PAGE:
1. Organising ESG data based on accessible and internationally accepted formats: Choosing an internationally recognised format is a crucial starting point as it helps with comparability. An accepted format, and the standard methodology for measuring and managing emissions data, is the GHG Protocol, which also serves as a preferred input into other systems (e.g. Streamlined Energy and Carbon Reporting – SECR, and Science Based Targets Initiative – SBTi). Apart from emissions, biodiversity and capturing appropriate metrics are rising up the agenda. This will be supported by the launch of the Taskforce on Nature-related Financial Disclosures (TNFD) next month. TNFD will provide recommendations when organisations report about their exposure to natural risks, including loss of biodiversity and ecosystem degradation. While social data has been less consistently captured, a number of systems for measuring social value are available such as the National Themes, Outcomes and Measures (TOMs) via the Social Value Portal; the Housing Associations’ Charitable Trust (HACT) Social Value Insight tool and UK Social Value Bank, as well as guidance from Social Value UK and the National Housing Federation.
  2. Setting impactful targets: Once data is captured as accurately as possible in a comparable format, setting impactful benchmark targets should form the next step. Starting with emissions, the corporate community has gravitated towards a scientific approach, which is exemplified by the SBTi targets which provide companies with a clearly defined path to reduce their emissions that is aligned with the goals of the Paris Agreement: to limit global warming to 1.5°C above pre-industrial levels. In terms of key performance indicator-linked financing, SBTi targets are viewed as the gold standard for emissions targets and are well received by lenders and investors alike. As the adoption of social impact metrics develops, there are fewer benchmark targets. However, regarding diversity in the workplace, organisations could consider the 30% Club, which aims to increase gender diversity at board and executive committee level, or the Parker Review, which sets out recommendations to improve ethnic diversity.
  3. Choosing the most suitable sustainability reporting standard: Finally, reporting binds the other two constituents together, while providing the opportunity to publicly align with external standards. There are a multitude of standards to opt for, such as the Sustainability Reporting Standard for Social Housing (SRS) which goes some way to consolidating reporting requirements for the sector. The SRS is voluntary and consists of 48 criteria across environmental, social and governance measures, such as carbon targets, affordability and safety standards. Many stakeholders from across the sector contributed to the SRS (including NatWest) and they look set to continue this process. SRS version 2.0 is due to launch later this year, following version 1.2 in 2022.

A funder’s take on where we are with sustainable finance

In the fourth and last blog in the series, Dean Shahfar from our Sustainable Finance DCM team explores the uses of sustainable finance instruments – such as bonds, private placements and loans - through the lens of balance sheet management, delivery of next-gen housing, and establishing market-facing credentials:

  1. Managing a future-ready balance sheet:  Although the sustainable finance market continues to develop both in scale and in sophistication, the conversation around balance sheet management regularly comes back to “what makes sense?”, meaning how can an organisation maintain a healthy balance sheet today, and one that can also flex as the engine for its strategic goals. Having reached circa 12 per cent of total investment-grade supply in EUR, GBP and USD this year to date, sustainable finance is well tested to meet the needs of efficient balance sheet management: in public markets, sustainability features can be designated on a tranche-by-tranche basis to help meet appetite for term and to enable matching of assets (eligible projects, such as housing stock) and liabilities. Meanwhile, in the private placement market, where we have seen that green and KPI-linked facilities, sustainability and commercial features can be combined, meaning transaction structures can be carefully tailored. Finally, along with public and private transactions, sustainability principles can also be applied to short-term instruments to ‘greenify’ liquidity activities.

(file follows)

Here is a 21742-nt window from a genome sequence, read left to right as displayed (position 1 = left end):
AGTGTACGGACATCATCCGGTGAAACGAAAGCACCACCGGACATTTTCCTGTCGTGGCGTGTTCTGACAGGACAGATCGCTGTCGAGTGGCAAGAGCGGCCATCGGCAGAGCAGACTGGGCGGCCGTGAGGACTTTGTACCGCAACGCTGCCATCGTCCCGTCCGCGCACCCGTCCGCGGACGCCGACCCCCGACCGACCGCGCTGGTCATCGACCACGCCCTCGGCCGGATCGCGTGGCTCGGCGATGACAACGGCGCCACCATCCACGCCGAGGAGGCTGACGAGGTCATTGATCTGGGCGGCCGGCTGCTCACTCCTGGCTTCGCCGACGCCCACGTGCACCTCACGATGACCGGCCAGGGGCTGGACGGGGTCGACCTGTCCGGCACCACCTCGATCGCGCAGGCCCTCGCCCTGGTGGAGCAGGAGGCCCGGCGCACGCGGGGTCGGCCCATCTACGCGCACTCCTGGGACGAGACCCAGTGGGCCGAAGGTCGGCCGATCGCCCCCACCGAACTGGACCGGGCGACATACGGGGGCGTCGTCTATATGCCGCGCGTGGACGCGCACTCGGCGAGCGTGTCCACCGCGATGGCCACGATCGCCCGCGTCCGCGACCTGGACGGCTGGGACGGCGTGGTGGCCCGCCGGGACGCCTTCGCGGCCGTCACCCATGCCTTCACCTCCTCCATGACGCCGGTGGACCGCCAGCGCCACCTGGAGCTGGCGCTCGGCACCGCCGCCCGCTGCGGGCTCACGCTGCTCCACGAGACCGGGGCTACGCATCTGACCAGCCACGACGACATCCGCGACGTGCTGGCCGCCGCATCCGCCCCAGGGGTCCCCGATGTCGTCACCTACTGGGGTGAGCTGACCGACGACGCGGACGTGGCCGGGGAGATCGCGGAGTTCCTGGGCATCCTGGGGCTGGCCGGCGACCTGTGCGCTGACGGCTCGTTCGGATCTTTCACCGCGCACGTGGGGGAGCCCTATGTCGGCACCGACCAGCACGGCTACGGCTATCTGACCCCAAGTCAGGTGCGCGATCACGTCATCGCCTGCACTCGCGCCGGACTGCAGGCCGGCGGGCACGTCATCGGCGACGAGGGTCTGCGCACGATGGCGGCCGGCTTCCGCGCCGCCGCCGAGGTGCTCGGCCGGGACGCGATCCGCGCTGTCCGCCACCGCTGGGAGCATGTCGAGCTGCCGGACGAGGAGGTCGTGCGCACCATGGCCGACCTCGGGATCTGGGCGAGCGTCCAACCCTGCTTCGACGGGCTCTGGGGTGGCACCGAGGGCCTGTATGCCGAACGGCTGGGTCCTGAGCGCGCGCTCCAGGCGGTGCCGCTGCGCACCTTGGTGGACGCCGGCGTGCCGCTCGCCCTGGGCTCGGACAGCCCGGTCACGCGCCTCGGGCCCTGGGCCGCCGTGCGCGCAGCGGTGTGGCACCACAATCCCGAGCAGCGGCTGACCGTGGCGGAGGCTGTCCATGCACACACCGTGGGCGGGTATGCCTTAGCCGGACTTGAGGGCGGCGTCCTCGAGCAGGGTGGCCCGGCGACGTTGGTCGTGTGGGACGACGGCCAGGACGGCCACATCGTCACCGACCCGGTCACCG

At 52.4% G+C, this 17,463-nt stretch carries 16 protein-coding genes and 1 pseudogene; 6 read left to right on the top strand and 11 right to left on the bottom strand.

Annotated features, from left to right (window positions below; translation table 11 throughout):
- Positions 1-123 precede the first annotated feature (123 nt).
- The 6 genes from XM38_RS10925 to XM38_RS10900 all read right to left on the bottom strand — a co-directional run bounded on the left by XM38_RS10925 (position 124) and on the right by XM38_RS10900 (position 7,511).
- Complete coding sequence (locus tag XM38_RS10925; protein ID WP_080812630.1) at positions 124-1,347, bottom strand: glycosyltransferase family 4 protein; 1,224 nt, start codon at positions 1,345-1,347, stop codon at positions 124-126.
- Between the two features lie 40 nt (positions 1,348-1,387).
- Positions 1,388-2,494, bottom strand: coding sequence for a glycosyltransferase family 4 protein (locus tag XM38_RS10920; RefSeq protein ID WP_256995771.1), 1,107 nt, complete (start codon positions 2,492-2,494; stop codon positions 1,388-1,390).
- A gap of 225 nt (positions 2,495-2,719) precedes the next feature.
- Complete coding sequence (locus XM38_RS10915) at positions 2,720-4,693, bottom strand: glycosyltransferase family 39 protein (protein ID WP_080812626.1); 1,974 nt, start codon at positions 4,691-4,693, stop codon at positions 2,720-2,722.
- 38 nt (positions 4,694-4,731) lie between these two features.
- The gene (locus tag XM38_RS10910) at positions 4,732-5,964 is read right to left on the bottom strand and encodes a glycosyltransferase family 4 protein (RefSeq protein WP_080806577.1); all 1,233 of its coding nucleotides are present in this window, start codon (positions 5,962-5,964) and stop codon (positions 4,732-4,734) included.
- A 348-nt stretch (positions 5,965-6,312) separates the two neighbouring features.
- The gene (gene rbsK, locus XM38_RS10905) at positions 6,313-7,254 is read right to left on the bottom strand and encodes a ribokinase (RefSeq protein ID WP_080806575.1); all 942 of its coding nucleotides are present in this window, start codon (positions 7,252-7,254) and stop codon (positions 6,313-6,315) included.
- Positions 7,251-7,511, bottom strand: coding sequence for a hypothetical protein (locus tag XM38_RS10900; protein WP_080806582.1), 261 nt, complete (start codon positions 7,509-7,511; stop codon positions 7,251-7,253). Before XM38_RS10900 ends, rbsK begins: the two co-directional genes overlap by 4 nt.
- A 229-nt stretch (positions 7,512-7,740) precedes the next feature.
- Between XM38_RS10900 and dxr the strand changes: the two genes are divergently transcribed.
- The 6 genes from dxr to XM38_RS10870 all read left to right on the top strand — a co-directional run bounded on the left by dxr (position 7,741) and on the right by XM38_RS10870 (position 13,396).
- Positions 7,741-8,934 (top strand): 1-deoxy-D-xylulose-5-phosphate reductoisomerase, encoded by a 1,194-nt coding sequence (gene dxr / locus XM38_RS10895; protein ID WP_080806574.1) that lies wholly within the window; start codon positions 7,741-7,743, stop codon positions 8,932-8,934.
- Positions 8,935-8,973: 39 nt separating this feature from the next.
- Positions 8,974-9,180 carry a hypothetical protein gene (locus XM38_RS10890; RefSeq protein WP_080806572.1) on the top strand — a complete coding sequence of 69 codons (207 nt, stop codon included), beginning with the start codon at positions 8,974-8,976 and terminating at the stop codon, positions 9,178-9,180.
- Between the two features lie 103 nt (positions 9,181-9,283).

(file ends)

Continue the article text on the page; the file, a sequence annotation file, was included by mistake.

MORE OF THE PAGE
2. Delivering safe, secure, decarbonised homes: While sustainable finance serves as funding in the most practical sense, the resulting outcomes of the use of proceeds or sustainability-linked structures are what continue to capture the attention of those issuers and investors in pursuit of a better tomorrow. In relation to use of proceeds, these benefits are described in terms of the environment (underpinned by the International Capital Market Association’s Green Bond Principles) or society (underpinned by its Social Bond Principles), or as a combination thereof. Where principles are combined, the financing is then termed ‘sustainability’.  Indeed, this sustainability moniker elegantly captures the duality of the social housing mission: to provide comfortable, affordable homes that are also energy efficient, in pursuit of strict performance requirements. The ability, then, to deliver that combination of benefits within one financing transaction – for example in a bond or a private placement – means complete flexibility for development plans of every size. At the same time, momentum is building behind sustainability-linked financing, reaching circa 25 per cent of sustainable finance supply this year. This technology, where the proceeds are for general corporate purposes, but the margin is impacted by attainment of certain sustainability performance targets, is another means to drive societal and environmental benefits as it is an opportunity to demonstrate the positive improvements made, for example, to the energy efficiency of homes.
  3. Establish, develop and embed credentials: Carefully structured, sustainable finance transactions can deliver further benefits beyond the environmental and societal outcomes, acting as a ‘loudspeaker’ in the case of public transactions by showcasing an institution’s ESG strategy. This can help issuers to stand out in crowded markets. However, issuing in sustainable finance format – including the framework, second party opinion, and eventual reporting – is no mean feat and can quickly consume resources of smaller treasury teams. Sustainable finance is therefore more than just the funding: it’s the lens to help focus strategic priorities, and the platform on which a sustainability strategy can be developed and demonstrated – and surely worth the extra work.